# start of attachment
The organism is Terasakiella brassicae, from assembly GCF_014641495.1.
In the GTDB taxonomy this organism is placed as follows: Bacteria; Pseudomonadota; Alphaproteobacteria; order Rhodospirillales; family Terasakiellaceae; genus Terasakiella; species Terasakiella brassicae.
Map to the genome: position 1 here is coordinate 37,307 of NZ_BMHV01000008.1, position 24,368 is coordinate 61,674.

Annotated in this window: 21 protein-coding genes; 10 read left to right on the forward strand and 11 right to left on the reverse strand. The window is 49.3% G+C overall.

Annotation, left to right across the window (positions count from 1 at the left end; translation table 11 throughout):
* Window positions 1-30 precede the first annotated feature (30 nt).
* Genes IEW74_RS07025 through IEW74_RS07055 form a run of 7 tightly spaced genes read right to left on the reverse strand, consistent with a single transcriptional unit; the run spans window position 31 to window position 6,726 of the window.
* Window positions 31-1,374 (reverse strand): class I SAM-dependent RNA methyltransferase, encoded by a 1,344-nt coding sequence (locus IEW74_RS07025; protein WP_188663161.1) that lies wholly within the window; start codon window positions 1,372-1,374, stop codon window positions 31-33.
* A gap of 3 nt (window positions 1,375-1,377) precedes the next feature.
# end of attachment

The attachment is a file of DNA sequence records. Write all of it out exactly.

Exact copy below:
The organism is Terasakiella brassicae, from assembly GCF_014641495.1.
In the GTDB taxonomy this organism is placed as follows: Bacteria; Pseudomonadota; Alphaproteobacteria; order Rhodospirillales; family Terasakiellaceae; genus Terasakiella; species Terasakiella brassicae.
Map to the genome: position 1 here is coordinate 37,307 of NZ_BMHV01000008.1, position 24,368 is coordinate 61,674.

Annotated in this window: 21 protein-coding genes; 10 read left to right on the forward strand and 11 right to left on the reverse strand. The window is 49.3% G+C overall.

Annotation, left to right across the window (positions count from 1 at the left end; translation table 11 throughout):
* Window positions 1-30 precede the first annotated feature (30 nt).
* Genes IEW74_RS07025 through IEW74_RS07055 form a run of 7 tightly spaced genes read right to left on the reverse strand, consistent with a single transcriptional unit; the run spans window position 31 to window position 6,726 of the window.
* Window positions 31-1,374 (reverse strand): class I SAM-dependent RNA methyltransferase, encoded by a 1,344-nt coding sequence (locus IEW74_RS07025; protein WP_188663161.1) that lies wholly within the window; start codon window positions 1,372-1,374, stop codon window positions 31-33.
* A gap of 3 nt (window positions 1,375-1,377) precedes the next feature.